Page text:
Mentions: We used HSF, a freely available online bioinformatics tool, to predict the effect of the c.1408–2A and c.2028–1G variations on PDE6A mRNA splicing. The HSF analysis generated consensus values of 81.30 and 52.35 for the wild-type (c.1408–2A) and mutant (of c.1408–2G) nucleotides, respectively. The predicted consensus deviation value of −35.61% for c.1408–2A>G suggests the loss of the wild-type splice site that would result in the skipping of exon 11 of PDE6A (Figure 6A). Likewise, HSF analysis predicted the consensus values of 82.23 and 53.28 for the wild-type (c.2028–1G) and mutant (c.2028–1A) nucleotides, respectively. The predicted deviation of −35.21% for c.2028–1G>A suggests the loss of the wild-type splice acceptor site of exon 17 (Figure 6B-C). In parallel, HSF also detected the creation of a new cryptic splice acceptor site using the G nucleotide (c.2028G) in exon 17 (Figure 6D). The algorithm predicted consensus values of 45.37 and 74.31 for the wild-type (c.2028–1G) and the new cryptic splice site (c.2028G), respectively. The predicted consensus value deviation of +63.81% for the new cryptic splice acceptor site suggests the loss of the wild-type splice site that would result in a frameshift and eventually would lead to a premature stop codon (p.K677Rfs24*) in the protein.

Bottom Line: An ophthalmic clinical examination consisting of fundus photography and electroretinography confirmed the diagnosis of RP.Haplotype analyses identified the region; however, the region did not segregate with the disease phenotype in the family.Taken together with our previously published work, our data suggest that mutations in PDE6A account for about 2% of the total genetic load of RP in our cohort and possibly in the Pakistani population as well.

View Article: PubMed Central - PubMed

Affiliation: The Wilmer Eye Institute, Johns Hopkins University School of Medicine, Baltimore MD.

ABSTRACT

Purpose: This study was conducted to localize and identify causal mutations associated with autosomal recessive retinitis pigmentosa (RP) in consanguineous familial cases of Pakistani origin.

Methods: Ophthalmic examinations that included funduscopy and electroretinography (ERG) were performed to confirm the affectation status. Blood samples were collected from all participating individuals, and genomic DNA was extracted. A genome-wide scan was performed, and two-point logarithm of odds (LOD) scores were calculated. Sanger sequencing was performed to identify the causative variants. Subsequently, we performed whole exome sequencing to rule out the possibility of a second causal variant within the linkage interval. Sequence conservation was performed with alignment analyses of PDE6A orthologs, and in silico splicing analysis was completed with Human Splicing Finder version 2.4.1.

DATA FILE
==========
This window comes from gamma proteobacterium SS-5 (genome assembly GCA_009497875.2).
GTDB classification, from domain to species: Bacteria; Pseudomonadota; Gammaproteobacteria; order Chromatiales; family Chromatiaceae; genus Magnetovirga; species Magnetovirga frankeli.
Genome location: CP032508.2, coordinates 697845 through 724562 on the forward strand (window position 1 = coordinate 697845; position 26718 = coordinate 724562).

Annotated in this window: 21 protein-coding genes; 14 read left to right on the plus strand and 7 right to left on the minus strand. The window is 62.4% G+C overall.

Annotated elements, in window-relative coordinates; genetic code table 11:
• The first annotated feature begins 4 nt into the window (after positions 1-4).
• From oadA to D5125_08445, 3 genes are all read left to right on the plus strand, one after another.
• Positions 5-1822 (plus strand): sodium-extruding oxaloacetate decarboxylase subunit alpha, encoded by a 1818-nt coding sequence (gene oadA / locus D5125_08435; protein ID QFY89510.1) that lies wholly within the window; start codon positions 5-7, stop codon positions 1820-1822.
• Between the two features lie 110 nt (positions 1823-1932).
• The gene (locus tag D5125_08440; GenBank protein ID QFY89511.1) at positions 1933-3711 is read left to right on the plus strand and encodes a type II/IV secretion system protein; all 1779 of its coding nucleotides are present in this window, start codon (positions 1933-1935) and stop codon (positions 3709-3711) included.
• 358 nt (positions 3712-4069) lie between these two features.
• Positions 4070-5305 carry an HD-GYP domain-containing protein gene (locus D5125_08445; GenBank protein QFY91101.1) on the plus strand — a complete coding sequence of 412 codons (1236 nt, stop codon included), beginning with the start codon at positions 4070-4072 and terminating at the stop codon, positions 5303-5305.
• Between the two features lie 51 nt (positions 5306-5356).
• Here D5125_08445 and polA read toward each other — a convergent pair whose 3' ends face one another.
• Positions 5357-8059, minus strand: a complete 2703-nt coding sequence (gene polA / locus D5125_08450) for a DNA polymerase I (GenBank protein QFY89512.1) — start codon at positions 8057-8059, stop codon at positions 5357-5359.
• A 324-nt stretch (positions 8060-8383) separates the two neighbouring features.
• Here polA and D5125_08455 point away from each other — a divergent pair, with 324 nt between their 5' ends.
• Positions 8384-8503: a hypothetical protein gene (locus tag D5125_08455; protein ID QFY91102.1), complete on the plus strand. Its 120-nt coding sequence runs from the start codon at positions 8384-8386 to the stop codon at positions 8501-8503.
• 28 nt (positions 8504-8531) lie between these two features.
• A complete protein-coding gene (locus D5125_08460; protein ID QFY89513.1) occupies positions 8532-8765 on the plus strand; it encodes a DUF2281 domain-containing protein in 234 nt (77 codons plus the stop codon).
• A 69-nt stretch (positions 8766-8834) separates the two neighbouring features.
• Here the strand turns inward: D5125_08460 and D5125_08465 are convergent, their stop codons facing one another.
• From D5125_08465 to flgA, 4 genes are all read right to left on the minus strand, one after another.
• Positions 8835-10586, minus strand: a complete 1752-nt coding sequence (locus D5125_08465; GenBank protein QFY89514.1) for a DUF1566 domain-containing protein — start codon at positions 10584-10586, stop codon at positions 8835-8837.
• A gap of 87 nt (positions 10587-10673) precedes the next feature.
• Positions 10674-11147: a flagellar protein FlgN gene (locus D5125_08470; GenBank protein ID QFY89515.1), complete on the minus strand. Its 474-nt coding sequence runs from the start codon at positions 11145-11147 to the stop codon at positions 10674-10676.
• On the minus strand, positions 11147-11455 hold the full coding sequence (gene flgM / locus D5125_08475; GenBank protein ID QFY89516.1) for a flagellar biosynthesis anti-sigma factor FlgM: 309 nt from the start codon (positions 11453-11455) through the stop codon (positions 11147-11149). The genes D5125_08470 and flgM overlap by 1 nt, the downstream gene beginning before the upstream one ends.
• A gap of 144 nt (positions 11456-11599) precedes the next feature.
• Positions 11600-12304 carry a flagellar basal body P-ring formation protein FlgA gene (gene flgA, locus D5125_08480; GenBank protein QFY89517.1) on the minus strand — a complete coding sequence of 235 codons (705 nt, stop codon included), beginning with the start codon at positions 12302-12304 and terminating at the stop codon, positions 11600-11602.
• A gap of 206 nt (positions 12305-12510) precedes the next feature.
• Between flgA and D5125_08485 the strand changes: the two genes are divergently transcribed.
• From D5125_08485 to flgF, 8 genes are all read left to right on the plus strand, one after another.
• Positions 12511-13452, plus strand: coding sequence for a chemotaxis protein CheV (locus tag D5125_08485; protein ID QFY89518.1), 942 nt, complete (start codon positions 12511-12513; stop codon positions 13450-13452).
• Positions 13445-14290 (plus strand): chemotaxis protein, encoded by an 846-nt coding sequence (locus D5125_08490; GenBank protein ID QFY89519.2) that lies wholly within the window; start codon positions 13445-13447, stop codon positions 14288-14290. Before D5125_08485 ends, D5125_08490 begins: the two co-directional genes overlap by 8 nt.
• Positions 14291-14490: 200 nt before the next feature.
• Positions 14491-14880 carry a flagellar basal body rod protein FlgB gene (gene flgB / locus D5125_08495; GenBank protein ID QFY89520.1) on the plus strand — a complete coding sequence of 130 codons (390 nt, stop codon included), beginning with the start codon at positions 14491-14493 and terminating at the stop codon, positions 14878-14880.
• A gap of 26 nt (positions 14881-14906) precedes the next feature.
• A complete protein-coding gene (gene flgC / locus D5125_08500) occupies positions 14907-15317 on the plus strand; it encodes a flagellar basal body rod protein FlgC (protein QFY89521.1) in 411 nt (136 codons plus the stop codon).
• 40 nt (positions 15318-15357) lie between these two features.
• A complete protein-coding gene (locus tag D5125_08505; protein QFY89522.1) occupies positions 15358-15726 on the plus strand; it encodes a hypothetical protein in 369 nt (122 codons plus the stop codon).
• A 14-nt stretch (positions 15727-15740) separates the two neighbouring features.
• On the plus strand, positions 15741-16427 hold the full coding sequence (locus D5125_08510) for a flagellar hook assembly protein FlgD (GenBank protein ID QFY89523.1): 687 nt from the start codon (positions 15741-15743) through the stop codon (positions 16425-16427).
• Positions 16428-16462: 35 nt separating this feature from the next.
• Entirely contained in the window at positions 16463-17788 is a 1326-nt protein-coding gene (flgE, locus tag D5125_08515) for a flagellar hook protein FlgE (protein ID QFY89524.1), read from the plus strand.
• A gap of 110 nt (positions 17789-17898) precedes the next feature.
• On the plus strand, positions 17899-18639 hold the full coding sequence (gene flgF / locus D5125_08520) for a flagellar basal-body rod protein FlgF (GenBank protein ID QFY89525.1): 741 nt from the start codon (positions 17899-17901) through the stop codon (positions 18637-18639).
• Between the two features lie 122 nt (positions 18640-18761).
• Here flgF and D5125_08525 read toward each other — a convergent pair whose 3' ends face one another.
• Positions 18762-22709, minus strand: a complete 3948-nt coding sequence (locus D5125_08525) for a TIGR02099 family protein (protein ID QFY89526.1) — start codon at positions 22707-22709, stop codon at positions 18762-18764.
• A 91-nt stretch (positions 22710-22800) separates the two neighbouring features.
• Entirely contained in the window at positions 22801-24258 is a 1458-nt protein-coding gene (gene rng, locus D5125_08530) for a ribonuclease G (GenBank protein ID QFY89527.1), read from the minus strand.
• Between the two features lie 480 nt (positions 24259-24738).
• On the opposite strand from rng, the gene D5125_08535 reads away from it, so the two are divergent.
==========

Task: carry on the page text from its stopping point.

Results: A large multigenerational consanguineous family diagnosed with early-onset RP was ascertained. An ophthalmic clinical examination consisting of fundus photography and electroretinography confirmed the diagnosis of RP. A genome-wide scan was performed, and suggestive two-point LOD scores were observed with markers on chromosome 5q. Haplotype analyses identified the region; however, the region did not segregate with the disease phenotype in the family. Subsequently, we performed a second genome-wide scan that excluded the entire genome except the chromosome 5q region harboring PDE6A. Next-generation whole exome sequencing identified a splice acceptor site mutation in intron 16: c.2028-1G>A, which was completely conserved in PDE6A orthologs and was absent in ethnically matched 350 control chromosomes, the 1000 Genomes database, and the NHLBI Exome Sequencing Project. Subsequently, we investigated our entire cohort of RP familial cases and identified a second family who harbored a splice acceptor site mutation in intron 10: c.1408-2A>G. In silico analysis suggested that these mutations will result in the elimination of wild-type splice acceptor sites that would result in either skipping of the respective exon or the creation of a new cryptic splice acceptor site; both possibilities would result in retinal photoreceptor cells that lack PDE6A wild-type protein.

Conclusions: we report two splice acceptor site variations in PDE6A in consanguineous Pakistani families who manifested cardinal symptoms of RP. Taken together with our previously published work, our data suggest that mutations in PDE6A account for about 2% of the total genetic load of RP in our cohort and possibly in the Pakistani population as well.

No MeSH data available.


Related in: MedlinePlus